What makes a great watch? While many people think that a good watch is about how it looks, the definition of a ‘good’ watch is so much more than that. Yes, aesthetics are important, but for many, it’s how the watch is powered that helps determine the appeal and value of the watch. And this is where a watch’s movement becomes important.
A watch’s movement is what powers the watch’s hands to move, signalling both the time and the date. Not all watch movements are the same – different manufacturers may have their own unique movements, giving them a certain appeal to buyers.
So what exactly are watch movements, and what makes them good? Learn more in our handy guide from the experts at Lux Horology.
What are watch movements?
The simplest way to explain a watch movement is that it is the thing that makes a watch work. Also known as the calibre, the movement, is a fascinating example of engineering, helping to power the hands of the watch to tell the time, the date and other functions of the watch. Watch movements may have been invented centuries ago, but today’s watches still feature these original mechanisms, which makes it easy to see why watches have such an appeal to people. Just like cars, it’s not all about looks when it comes to finding a good watch.
There are three different types of watch movement: mechanical, automatic and quartz.
A mechanical watch movement, is also known as a hand-wound movement, and is the oldest method used in watch-making. The first mechanical watch was invented back in 1510 by a German clockmaker named Peter Henlien, while the more well-known minute-hand design was invented by English watchmaker Daniel Quare in 1676.
Mechanical watches require winding each day to ensure they work correctly. It’s very important that the watch is wound correctly, ensuring there is an element of tension, but not so much that the movement becomes damaged.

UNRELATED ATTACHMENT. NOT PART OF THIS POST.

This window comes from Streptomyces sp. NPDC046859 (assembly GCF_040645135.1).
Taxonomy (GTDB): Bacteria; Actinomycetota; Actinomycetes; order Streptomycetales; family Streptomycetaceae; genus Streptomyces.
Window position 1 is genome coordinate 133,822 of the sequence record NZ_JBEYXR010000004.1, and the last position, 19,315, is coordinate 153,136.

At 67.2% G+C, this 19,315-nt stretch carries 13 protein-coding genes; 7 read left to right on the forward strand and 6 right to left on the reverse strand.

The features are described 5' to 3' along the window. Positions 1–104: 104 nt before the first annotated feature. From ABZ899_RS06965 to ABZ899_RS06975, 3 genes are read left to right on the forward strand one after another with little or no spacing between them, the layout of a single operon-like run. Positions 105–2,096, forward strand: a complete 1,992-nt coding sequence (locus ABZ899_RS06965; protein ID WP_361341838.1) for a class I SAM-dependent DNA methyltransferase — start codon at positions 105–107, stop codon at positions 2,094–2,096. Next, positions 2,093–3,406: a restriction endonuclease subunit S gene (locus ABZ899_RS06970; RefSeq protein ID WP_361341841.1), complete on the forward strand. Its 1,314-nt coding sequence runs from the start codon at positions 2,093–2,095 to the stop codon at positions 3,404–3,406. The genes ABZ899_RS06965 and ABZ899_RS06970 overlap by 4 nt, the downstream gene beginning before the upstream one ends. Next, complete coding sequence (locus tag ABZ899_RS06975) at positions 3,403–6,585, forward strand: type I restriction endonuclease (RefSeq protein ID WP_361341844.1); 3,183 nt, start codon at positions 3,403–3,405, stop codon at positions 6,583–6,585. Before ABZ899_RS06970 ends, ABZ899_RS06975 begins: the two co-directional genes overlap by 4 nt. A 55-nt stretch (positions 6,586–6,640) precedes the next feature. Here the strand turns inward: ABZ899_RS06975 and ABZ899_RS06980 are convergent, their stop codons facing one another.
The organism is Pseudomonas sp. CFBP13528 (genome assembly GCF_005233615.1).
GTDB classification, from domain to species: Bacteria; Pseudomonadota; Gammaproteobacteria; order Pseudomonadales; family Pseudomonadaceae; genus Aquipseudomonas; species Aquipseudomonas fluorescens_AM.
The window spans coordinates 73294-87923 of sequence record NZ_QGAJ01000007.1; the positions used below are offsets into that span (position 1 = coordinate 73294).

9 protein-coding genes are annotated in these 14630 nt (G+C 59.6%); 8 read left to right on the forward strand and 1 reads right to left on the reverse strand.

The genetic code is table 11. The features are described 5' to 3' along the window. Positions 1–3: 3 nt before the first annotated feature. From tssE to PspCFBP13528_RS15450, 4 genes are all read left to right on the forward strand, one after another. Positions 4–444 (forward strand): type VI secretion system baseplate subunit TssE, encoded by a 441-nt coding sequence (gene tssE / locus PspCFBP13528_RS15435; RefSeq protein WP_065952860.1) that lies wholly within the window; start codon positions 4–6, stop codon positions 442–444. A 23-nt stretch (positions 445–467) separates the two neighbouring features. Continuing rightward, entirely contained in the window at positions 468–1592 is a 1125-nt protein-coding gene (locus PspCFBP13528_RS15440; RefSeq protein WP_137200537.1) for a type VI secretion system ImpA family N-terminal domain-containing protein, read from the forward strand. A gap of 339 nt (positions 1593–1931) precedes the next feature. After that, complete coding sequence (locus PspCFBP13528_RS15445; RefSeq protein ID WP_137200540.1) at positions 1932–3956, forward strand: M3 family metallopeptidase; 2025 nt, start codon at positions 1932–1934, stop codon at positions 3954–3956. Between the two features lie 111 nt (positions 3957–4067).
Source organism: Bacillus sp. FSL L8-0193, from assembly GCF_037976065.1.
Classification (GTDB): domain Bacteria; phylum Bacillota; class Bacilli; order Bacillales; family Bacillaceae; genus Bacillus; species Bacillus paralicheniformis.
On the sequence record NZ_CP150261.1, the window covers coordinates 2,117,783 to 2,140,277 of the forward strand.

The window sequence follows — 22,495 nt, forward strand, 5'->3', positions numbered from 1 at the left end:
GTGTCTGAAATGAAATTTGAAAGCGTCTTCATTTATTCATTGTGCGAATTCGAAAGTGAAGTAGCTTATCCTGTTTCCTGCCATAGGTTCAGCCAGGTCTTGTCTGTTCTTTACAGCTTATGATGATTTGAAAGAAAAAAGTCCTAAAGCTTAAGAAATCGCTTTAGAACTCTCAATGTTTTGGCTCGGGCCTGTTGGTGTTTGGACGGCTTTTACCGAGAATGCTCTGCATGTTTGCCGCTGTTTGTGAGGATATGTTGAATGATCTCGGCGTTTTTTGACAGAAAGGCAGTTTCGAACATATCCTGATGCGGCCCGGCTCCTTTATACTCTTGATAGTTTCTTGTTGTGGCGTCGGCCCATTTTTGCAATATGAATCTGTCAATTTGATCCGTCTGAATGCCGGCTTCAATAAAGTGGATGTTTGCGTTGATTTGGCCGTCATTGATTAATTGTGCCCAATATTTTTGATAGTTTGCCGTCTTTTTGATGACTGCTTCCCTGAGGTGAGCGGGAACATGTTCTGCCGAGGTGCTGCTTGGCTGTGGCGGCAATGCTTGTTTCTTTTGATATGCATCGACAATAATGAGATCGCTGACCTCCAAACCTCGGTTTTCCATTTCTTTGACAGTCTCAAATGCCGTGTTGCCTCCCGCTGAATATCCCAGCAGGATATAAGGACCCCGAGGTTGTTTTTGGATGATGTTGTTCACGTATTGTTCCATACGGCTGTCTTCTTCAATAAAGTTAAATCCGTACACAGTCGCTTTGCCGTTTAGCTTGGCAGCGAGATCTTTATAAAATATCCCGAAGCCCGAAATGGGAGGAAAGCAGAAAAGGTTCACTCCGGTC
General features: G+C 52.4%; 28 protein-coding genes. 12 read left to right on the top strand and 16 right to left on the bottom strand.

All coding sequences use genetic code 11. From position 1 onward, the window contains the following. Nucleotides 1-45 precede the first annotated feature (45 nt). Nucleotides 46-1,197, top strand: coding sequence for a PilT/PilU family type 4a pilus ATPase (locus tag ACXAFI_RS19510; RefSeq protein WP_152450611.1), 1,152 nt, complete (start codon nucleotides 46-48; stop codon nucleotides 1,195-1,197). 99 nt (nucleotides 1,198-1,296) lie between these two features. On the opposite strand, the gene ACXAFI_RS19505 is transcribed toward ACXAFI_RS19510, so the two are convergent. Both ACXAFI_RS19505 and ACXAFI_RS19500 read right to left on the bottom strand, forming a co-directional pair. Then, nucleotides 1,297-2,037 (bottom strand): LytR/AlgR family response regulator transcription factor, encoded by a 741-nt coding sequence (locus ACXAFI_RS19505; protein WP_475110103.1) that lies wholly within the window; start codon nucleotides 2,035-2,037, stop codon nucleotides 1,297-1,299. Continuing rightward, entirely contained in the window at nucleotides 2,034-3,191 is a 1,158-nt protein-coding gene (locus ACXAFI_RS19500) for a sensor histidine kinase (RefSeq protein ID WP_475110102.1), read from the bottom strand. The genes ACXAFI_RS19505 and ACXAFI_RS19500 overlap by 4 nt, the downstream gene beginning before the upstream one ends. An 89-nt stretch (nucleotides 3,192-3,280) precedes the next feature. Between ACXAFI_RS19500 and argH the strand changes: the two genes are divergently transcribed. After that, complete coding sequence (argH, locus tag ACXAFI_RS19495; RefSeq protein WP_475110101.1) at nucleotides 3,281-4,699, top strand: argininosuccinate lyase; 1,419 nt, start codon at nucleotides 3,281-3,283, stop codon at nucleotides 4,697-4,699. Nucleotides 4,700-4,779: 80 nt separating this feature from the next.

You can learn more about the history of mechanical watchmaking in UNESCO’s fascinating look at Swiss mechanical watchmaking craftasmanship:
Automatic watch movements became more popular in the early 20th century, building on mechanical movement engineering to create a ‘self-winding’ movement, which is activated when the wearer wears the watch. It will reset itself if the watch isn’t worn for a long period of time.
Quartz movements are battery-powered, which means they don’t need winding to work. Because of this, quartz watches have a high degree of accuracy, which makes them a popular choice of watch.
What is classed as a ‘good’ watch movement?
Each type of watch movement has its benefits, but defining a ‘good’ watch movement depends on several factors, including:
Precision is paramount for a good watch movement. Watches should be able to maintain timekeeping each day. The highest-quality watch movements show the time to the second.
Wearers need to be able to rely on their watch to tell them the exact time, day or night. An effective watch movement should always be able to maintain an accurate time.
A watch is an investment, and durability is expected with high-quality watch movements. Made from high-quality materials, with a considered design, the watch should be able to last for many years without the need for repair or maintenance.
A good movement will display excellent craftsmanship, from the assembly to the finishing, ensuring every detail has been carefully thought about.
Good movements will incorporate the latest features, helping to prevent magnetising, for example. These innovations will help boost performance and functionality for a watch made to the highest standards.
Legacy comes into play with the best watch movements. A brand that has a long and respected heritage will come with a strong reputation, highlighting the brand’s excellence.
Overall, a ‘good’ watch movement will encompass many different elements, and whether it is a mechanical, automatic or quartz movement, watchmakers that take these into account will create an effective, first-rate piece.
What role does craftsmanship play in creating a good watch movement?
The most coveted timepieces are those that can demonstrate high-quality craftsmanship and design. Those who value tradition and heritage have a particular leaning towards mechanical movements, due to their aesthetics and the engineering that goes into creating the watch. Others may prefer an automatic watch because it doesn’t need to be hand-wound every day, which is why automatic watches are amongst the industry’s bestsellers.
Compared to say, digital watches, the incredible craftsmanship that goes into making a watch, is very much admired and respected, which makes it easy to see why watches become collectors items.
In-house movements versus outsourced movements
The art of watch-making is more complex and detailed than people may realise. Even the way the components are created has an impact on their value and prestige.